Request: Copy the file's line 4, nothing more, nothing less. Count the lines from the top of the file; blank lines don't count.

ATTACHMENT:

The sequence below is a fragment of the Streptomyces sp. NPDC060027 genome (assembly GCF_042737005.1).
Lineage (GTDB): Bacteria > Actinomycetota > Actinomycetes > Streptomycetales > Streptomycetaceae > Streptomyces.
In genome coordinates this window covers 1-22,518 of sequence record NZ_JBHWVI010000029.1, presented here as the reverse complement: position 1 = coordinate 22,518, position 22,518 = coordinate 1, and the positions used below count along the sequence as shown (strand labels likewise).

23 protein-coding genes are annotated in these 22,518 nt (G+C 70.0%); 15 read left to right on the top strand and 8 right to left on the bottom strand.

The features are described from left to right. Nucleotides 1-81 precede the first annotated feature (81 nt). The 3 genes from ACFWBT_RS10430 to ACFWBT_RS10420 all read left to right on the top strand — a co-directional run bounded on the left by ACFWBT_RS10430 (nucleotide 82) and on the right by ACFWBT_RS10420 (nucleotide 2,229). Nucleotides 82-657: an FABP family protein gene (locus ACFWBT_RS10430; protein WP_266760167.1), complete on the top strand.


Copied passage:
23 protein-coding genes are annotated in these 22,518 nt (G+C 70.0%); 15 read left to right on the top strand and 8 right to left on the bottom strand.